Wednesday, 19 August 2009

Rape and violence against women as weapon of war: one DRC woman speaks out

One gorilla vs 500,000 women
"We ask: 'Why the silence of the developed countries? When a gorilla is killed in the mountains, there is an outcry, and people mobilize great resources to protect the animals. Yet more than five hundred thousand women have been raped, and there is silence."
This is what Democratic Republic of Congo's journalist Chouchou Namegabe testified at a hearing on sexual violence in the DRC before the US Senate’s Committee on Foreign Relations in May.

“The women ask WHY? Why such atrocities? Why do they fight their war on women’s bodies? It is because there is a plan to put fear into the community through the woman, because she is the heart of the community. When she is pushed down, the whole community follows. The rapes are targeted and intentional, and are meant to remove the people from their mineral-rich land through fear, shame, violence, and the intentional spread of HIV throughout entire families and villages.

After all of this you will make memorials and say 'Never Again.' But we don't need commemorations; we want you to act now,” continued Namegabe, visibly anguished and angry.
She is founder of the South Kivu Women’s Media Association, known as Association des Femmes des Medias du Sud Kivu (AFEM-SK). The organization gives a voice to thousands of voiceless women. They use radio to give women the space to express what has happened to them, begin their healing and seek justice.
We don't need memorials, but actions
"We have interviewed over 400 women in South Kivu, and their stories are terrifying. In fact, the word rape fails to truly describe what is happening, because it is not only rape that occurs, but atrocities also accompany the rapes. That is what makes the situation in the eastern Congo so different, and horrible. Of all the testimonies we recorded there are two that stay in my mind that I will share with you.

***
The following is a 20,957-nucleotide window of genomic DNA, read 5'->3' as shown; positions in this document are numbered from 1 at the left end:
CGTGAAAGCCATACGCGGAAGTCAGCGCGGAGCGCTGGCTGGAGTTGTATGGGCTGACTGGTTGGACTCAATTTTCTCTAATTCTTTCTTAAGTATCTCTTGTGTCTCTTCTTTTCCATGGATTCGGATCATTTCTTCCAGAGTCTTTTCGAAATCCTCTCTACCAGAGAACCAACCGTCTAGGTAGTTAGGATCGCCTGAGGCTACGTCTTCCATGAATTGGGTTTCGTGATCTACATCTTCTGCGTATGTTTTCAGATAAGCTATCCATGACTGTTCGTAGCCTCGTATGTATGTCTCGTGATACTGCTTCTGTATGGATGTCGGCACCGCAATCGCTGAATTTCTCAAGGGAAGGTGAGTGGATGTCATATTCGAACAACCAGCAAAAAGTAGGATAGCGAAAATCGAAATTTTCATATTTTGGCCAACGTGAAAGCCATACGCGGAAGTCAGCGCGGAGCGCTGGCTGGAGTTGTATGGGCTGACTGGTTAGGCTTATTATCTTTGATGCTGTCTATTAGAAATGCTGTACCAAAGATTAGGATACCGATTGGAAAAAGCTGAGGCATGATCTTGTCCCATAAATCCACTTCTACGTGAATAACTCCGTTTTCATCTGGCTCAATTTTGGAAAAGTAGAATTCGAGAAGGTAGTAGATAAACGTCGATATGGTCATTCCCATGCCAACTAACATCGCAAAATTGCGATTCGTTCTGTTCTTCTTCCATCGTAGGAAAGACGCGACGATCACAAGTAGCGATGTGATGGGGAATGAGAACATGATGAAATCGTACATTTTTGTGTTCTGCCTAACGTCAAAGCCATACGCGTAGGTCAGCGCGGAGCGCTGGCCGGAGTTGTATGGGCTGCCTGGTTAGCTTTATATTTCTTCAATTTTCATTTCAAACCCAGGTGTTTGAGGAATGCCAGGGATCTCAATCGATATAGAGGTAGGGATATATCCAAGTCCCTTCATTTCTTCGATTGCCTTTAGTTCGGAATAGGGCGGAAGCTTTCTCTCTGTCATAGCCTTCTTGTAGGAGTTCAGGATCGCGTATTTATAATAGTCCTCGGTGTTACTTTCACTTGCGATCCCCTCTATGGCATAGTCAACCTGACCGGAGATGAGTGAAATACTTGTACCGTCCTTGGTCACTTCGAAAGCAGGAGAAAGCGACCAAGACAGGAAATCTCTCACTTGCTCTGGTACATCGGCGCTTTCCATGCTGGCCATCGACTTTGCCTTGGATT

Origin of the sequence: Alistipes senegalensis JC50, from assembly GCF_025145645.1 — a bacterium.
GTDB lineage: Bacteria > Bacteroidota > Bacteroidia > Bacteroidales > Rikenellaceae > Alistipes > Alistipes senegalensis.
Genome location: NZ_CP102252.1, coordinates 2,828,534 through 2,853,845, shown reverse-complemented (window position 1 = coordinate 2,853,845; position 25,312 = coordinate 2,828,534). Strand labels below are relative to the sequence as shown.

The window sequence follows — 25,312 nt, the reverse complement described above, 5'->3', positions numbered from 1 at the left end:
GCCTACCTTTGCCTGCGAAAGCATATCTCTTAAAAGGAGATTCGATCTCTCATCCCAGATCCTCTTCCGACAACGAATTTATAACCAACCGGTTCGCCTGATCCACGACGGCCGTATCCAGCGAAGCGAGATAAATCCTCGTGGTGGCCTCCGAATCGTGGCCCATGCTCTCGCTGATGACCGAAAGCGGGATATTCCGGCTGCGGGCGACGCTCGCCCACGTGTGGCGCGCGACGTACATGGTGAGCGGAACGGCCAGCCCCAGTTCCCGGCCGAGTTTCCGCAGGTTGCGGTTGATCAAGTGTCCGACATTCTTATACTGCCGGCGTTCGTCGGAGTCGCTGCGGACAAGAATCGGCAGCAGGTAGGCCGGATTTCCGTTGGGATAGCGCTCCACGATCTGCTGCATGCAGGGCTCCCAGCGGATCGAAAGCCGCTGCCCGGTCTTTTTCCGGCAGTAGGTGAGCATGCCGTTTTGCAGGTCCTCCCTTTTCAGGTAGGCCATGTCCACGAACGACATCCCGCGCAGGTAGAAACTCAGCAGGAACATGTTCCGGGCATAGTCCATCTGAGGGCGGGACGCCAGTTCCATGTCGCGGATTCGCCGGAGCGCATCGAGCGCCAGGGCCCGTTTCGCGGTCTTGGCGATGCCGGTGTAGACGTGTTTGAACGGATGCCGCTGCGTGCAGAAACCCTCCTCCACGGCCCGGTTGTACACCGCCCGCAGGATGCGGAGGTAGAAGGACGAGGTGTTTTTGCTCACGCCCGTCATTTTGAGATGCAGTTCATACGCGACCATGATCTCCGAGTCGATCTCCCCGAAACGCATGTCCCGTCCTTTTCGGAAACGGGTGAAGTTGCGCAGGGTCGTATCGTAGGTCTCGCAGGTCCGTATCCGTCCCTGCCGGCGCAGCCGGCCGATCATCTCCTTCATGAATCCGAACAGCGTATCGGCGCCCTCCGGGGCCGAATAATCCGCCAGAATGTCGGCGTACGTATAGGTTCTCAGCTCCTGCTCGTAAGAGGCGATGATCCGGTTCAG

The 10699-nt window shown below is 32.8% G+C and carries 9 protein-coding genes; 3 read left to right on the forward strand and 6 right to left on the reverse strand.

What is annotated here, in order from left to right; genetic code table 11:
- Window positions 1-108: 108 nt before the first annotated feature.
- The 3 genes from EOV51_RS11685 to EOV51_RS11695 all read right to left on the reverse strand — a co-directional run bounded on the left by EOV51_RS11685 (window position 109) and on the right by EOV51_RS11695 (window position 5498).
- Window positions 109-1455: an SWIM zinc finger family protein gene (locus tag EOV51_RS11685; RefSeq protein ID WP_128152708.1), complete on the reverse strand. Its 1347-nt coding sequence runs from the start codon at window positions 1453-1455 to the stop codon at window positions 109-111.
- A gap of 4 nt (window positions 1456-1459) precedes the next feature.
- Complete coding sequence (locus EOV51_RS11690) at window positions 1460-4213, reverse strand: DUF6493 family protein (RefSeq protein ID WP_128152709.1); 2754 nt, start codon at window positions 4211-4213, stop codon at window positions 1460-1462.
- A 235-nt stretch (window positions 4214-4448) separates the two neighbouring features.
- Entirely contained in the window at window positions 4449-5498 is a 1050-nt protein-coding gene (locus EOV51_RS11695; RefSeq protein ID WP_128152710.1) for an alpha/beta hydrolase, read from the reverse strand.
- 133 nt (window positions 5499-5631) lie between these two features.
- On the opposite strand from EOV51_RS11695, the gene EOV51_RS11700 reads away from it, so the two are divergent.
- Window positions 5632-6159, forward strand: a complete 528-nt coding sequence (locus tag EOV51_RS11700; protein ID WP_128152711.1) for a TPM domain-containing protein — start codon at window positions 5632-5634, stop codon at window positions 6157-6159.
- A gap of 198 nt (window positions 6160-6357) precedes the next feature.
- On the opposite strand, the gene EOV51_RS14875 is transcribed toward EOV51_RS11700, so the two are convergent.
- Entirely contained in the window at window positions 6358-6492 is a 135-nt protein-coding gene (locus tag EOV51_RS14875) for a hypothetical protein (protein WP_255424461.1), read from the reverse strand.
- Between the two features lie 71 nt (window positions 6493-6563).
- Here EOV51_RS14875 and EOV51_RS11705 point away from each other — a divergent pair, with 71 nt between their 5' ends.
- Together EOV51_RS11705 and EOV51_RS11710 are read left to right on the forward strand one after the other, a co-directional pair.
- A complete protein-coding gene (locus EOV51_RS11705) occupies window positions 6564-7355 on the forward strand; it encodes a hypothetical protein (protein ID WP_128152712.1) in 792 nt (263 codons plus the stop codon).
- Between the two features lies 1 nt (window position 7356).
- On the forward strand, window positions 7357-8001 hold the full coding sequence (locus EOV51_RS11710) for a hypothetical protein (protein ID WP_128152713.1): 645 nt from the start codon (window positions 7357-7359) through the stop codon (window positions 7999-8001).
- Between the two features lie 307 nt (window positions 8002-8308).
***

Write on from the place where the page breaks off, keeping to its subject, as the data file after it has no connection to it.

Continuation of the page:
I met a woman who had 5 children. They took her into the forest with her 5 children, and kept them there for several days. As each day passed the rebels killed one of her children and forced her to eat her child's flesh. She begged to be killed but they refused and said, “No, we can't give you a good death.

Last month, after the joint operation between the Congolese army and the Rwandese army to break down the FDLR1, in their running away the FDLR raped more women. Our journalists were told that after they raped the women, they put fuel in their vaginas and set them on fire, and then extinguished the fire. This was done not to kill them, but to let them suffer. There were many other horrible atrocities."

Why our silence and inaction? What are we waiting for? Namegabe is right to say that the international community would have never let so many gorillas suffer in this way.

To read about the six actions Namegabe is requesting, go to the full transcript of the hearing.

And to watch her testimony on YouTube:

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